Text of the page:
Nominated by legislators of the House and Senate, each 2020 Latinx Trailblazer has demonstrated exceptional leadership and served as powerful reminders that leadership means a dedicated investment in the power of community. Some nominees hold an elected position, forging new programs for the Latinx community; other nominees are young, passionate activists who have catalyzed change from climate change to LGBT+ representation and equality.
“The strength of our Commonwealth is a testament to contributions of our Latinx residents and their vibrant communities,” stated Senate President Karen E. Spilka (D-Ashland). “One of the fastest growing populations in Massachusetts, the Latinx community plays a pivotal role in moving us forward. I am in awe by the tenacity of today’s trailblazing nominees, as well their hard work and dedication. Today, I’m thrilled to celebrate them in honor of Latinx Heritage Month. I would also like to thank the entire Massachusetts Black & Latino Legislative Caucus for hosting this wonderful celebration.”
The Massachusetts Black and Latino Legislative Caucus (MBLLC) was created in 1973, with the intent to be a leading voice on Beacon Hill for communities of color across Massachusetts. We also seek to empower constituents to gain a deeper sense of political awareness on issues concerning them and their greater communities. The MBLLC’s fourteen legislators remain dedicated to serving communities of color throughout the Commonwealth through legislative, budgetary, and community endeavors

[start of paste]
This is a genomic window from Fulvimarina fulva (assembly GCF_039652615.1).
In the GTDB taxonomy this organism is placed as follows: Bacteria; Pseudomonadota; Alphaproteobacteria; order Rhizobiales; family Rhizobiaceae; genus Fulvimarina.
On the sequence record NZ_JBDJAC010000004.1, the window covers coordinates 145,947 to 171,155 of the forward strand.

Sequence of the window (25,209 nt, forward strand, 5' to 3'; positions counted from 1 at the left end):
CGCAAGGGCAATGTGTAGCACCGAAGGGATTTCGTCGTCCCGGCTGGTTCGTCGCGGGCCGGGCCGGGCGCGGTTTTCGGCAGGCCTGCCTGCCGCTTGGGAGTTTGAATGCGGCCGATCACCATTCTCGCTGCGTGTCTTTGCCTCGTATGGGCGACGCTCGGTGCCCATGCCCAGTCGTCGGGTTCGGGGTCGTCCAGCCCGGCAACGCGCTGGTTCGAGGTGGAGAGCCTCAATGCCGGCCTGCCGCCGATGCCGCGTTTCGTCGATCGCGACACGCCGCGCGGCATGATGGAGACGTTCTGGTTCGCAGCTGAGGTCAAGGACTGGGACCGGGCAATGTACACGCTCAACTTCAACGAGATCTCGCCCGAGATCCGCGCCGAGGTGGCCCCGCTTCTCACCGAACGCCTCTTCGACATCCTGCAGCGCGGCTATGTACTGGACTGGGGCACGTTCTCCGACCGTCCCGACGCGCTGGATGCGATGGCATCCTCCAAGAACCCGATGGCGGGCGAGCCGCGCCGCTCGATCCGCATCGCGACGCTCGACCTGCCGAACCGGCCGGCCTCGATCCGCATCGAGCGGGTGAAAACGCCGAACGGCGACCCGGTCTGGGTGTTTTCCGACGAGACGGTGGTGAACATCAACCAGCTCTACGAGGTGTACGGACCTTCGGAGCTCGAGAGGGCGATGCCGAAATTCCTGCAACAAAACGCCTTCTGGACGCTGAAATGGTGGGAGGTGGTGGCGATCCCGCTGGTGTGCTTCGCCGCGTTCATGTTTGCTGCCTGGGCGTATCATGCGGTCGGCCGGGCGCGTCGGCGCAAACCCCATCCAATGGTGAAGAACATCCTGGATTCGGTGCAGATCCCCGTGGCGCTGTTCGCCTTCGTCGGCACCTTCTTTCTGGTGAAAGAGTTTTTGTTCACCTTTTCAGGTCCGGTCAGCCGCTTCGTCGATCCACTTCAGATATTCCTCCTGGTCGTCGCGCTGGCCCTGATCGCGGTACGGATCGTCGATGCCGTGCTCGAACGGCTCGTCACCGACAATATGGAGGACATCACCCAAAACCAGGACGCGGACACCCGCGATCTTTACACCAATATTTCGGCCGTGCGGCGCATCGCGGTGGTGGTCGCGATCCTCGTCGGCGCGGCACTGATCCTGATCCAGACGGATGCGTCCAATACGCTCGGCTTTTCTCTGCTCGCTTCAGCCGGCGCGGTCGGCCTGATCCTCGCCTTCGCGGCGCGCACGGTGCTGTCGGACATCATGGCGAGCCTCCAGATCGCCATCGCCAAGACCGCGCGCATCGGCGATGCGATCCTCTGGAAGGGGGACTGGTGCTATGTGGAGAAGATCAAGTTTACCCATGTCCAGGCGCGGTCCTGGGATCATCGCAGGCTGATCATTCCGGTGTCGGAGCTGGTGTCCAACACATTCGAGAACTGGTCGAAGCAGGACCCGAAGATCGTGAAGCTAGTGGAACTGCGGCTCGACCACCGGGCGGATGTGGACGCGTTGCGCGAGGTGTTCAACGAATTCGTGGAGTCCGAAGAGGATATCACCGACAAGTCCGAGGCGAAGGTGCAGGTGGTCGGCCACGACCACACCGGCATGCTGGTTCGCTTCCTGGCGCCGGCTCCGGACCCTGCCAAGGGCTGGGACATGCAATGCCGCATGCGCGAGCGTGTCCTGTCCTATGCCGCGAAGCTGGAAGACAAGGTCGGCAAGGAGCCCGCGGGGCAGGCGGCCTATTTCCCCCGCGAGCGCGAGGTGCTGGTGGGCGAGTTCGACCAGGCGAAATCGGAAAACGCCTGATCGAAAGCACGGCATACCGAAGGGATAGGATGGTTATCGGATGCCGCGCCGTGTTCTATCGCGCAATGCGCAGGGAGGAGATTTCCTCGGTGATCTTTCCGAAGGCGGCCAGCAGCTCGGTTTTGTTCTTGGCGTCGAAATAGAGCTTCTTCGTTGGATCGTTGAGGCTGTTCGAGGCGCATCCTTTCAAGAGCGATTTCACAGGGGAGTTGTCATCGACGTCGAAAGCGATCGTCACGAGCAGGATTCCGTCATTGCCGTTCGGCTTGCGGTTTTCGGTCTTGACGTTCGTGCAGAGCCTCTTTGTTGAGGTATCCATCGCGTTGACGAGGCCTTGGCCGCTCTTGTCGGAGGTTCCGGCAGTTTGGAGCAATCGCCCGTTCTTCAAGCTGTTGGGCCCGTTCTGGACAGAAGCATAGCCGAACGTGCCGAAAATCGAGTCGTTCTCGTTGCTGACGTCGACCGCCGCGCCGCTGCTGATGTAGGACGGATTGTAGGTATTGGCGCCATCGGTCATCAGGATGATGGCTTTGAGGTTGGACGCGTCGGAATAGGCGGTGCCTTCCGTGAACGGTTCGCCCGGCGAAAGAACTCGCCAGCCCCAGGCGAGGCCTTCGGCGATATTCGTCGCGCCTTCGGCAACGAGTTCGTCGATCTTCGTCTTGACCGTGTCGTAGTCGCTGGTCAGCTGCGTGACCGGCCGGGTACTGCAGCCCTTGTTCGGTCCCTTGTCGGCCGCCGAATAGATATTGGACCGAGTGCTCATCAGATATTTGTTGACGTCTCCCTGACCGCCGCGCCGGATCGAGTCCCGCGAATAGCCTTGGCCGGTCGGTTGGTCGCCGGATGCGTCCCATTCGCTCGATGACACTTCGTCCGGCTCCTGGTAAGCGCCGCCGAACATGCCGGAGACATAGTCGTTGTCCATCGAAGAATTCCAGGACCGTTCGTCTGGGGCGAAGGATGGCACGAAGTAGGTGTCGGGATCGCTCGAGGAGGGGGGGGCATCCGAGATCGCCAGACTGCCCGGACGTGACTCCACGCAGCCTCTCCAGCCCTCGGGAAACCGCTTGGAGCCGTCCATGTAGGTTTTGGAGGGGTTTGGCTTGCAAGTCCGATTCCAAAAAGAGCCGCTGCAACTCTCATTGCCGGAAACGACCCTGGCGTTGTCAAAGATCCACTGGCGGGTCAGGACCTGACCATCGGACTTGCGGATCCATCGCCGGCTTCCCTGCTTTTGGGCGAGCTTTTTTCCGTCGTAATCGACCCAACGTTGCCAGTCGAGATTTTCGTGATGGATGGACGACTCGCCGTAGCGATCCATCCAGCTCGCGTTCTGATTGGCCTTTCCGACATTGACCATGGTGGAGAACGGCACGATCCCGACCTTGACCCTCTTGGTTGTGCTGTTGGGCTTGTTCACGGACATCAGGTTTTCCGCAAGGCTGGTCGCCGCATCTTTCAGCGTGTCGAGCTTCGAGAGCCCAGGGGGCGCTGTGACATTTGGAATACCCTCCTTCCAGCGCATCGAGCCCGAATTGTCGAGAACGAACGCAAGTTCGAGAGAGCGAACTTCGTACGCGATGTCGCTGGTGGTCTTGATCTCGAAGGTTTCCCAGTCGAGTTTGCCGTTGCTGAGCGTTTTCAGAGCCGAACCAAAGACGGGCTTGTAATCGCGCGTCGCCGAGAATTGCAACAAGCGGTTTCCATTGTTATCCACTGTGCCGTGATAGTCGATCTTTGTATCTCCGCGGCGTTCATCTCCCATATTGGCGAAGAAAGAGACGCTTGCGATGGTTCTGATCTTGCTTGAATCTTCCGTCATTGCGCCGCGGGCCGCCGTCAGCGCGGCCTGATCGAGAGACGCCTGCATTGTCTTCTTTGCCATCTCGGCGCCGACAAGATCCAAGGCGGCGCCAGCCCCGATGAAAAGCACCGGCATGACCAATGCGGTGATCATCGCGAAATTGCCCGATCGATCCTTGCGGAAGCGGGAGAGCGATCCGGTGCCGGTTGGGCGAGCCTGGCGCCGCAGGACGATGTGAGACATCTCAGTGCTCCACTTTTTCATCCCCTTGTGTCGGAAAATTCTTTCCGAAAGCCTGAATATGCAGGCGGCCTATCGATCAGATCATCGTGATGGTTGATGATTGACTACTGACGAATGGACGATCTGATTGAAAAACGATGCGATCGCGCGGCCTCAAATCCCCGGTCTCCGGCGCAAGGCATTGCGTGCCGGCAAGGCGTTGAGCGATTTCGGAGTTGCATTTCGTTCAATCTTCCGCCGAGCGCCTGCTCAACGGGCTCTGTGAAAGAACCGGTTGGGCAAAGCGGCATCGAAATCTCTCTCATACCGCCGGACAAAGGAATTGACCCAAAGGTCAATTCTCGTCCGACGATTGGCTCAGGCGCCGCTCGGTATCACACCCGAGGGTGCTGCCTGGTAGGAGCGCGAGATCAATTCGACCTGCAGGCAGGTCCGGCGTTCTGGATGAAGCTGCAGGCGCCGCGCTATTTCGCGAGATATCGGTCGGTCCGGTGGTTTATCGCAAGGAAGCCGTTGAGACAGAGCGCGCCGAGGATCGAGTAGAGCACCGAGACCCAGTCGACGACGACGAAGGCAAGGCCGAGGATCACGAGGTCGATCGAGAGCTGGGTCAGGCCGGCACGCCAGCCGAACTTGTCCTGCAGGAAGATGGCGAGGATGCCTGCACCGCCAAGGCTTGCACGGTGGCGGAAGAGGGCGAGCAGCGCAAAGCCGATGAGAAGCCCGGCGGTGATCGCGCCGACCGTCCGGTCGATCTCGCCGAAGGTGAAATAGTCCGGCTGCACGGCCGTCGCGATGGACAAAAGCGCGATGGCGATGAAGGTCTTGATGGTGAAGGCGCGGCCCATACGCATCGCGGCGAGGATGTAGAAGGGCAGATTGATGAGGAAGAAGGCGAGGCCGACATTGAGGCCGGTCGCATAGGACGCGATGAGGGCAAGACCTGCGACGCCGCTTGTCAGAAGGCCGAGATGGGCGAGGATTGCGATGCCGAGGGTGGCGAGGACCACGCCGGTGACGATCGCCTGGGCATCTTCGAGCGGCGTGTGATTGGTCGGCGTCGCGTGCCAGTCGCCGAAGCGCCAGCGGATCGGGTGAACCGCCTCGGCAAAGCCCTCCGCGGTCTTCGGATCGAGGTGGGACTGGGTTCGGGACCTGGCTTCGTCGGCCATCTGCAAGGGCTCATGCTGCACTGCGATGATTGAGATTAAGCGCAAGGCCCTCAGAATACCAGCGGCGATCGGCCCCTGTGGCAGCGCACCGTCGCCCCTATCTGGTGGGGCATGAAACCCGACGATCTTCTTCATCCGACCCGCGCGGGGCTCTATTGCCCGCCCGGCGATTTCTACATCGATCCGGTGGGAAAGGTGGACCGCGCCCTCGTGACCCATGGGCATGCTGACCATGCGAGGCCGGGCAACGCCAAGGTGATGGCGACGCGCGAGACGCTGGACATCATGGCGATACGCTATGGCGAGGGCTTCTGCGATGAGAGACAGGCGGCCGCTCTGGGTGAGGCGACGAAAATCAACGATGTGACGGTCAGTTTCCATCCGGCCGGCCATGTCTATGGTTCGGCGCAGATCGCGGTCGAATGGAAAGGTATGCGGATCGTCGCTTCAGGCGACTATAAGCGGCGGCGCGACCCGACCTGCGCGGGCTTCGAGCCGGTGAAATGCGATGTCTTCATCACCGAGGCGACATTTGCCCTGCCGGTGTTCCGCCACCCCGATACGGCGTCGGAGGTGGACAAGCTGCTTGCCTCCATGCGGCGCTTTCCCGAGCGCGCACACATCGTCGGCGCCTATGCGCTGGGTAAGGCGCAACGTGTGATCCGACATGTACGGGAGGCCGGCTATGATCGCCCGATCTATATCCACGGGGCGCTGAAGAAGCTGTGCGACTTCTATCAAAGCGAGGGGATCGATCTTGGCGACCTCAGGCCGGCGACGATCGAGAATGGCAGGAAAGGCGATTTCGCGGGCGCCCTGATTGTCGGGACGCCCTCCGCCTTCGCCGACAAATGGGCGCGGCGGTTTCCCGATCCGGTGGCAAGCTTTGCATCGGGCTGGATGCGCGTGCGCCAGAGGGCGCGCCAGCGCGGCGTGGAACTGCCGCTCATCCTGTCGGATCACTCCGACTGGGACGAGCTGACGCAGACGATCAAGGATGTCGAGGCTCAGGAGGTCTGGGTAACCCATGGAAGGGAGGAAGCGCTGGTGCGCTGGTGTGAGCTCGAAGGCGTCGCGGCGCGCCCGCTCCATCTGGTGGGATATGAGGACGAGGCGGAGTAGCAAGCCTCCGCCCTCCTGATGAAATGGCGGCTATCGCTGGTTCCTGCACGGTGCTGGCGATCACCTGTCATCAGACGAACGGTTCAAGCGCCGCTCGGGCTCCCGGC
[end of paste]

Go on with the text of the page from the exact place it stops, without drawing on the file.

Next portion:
On September 23, 1955 closing arguments were presented in the Bryant-Milam trial; after an hour of deliberations, the jury returned with a “Not Guilty” verdict acquitting two brothers for the lynching of Emmett Till. On the same day, 65 years later, another Black life was betrayed by the judicial system. Breonna Taylor – killed while sleeping in her own home – became another victim of needless violence. We share in the hurt and frustration of thousands across this nation who fundamentally understand that Black lives – and Black women – matter.
The Massachusetts Black and Latino Legislative Caucus decries the decision delivered by a Kentuckian grand jury to not criminally charge Brett Hankison, Jonathan Mattingly and Myles Cosgrove for firing 30-rounds of bullets into Ms. Taylor’s home. The charges on which Hankison was indicted prioritize concern for hypothetical harm over the actual death of Breonna Taylor. Let us be clear wanton endangerment is not a murder charge; we will continue to say her name and push for accountability when mechanisms of justice fail Black and brown lives.
As a legislative Caucus committed to uplifting and advocating for the marginalized and the silenced we will continue to fight for reforms that protect members of our community. We mourn the loss of Breonna Taylor and call for justice that has yet to be delivered.